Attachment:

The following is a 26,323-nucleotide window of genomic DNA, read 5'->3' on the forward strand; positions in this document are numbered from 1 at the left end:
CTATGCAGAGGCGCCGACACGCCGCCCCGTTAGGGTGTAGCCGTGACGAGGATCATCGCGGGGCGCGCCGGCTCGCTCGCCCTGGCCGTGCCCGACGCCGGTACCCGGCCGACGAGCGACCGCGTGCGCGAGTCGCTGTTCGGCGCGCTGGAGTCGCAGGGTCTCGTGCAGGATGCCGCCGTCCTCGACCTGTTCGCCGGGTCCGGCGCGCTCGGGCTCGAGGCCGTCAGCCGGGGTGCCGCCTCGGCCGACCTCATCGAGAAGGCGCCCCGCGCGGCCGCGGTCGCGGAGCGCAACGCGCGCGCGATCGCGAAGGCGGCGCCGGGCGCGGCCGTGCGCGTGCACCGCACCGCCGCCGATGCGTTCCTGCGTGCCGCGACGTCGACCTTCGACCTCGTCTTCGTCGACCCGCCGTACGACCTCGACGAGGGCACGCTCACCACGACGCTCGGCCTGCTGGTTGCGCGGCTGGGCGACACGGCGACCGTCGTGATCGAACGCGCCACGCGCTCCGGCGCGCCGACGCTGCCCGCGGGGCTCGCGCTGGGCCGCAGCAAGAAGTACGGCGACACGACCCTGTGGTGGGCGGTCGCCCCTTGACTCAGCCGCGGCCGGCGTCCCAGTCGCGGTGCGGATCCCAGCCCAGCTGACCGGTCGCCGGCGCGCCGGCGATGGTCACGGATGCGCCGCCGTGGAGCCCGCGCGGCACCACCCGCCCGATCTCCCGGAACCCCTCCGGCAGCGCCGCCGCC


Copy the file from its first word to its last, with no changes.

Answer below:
The following is a 26,323-nucleotide window of genomic DNA, read 5'->3' on the forward strand; positions in this document are numbered from 1 at the left end:
CTATGCAGAGGCGCCGACACGCCGCCCCGTTAGGGTGTAGCCGTGACGAGGATCATCGCGGGGCGCGCCGGCTCGCTCGCCCTGGCCGTGCCCGACGCCGGTACCCGGCCGACGAGCGACCGCGTGCGCGAGTCGCTGTTCGGCGCGCTGGAGTCGCAGGGTCTCGTGCAGGATGCCGCCGTCCTCGACCTGTTCGCCGGGTCCGGCGCGCTCGGGCTCGAGGCCGTCAGCCGGGGTGCCGCCTCGGCCGACCTCATCGAGAAGGCGCCCCGCGCGGCCGCGGTCGCGGAGCGCAACGCGCGCGCGATCGCGAAGGCGGCGCCGGGCGCGGCCGTGCGCGTGCACCGCACCGCCGCCGATGCGTTCCTGCGTGCCGCGACGTCGACCTTCGACCTCGTCTTCGTCGACCCGCCGTACGACCTCGACGAGGGCACGCTCACCACGACGCTCGGCCTGCTGGTTGCGCGGCTGGGCGACACGGCGACCGTCGTGATCGAACGCGCCACGCGCTCCGGCGCGCCGACGCTGCCCGCGGGGCTCGCGCTGGGCCGCAGCAAGAAGTACGGCGACACGACCCTGTGGTGGGCGGTCGCCCCTTGACTCAGCCGCGGCCGGCGTCCCAGTCGCGGTGCGGATCCCAGCCCAGCTGACCGGTCGCCGGCGCGCCGGCGATGGTCACGGATGCGCCGCCGTGGAGCCCGCGCGGCACCACCCGCCCGATCTCCCGGAACCCCTCCGGCAGCGCCGCCGCC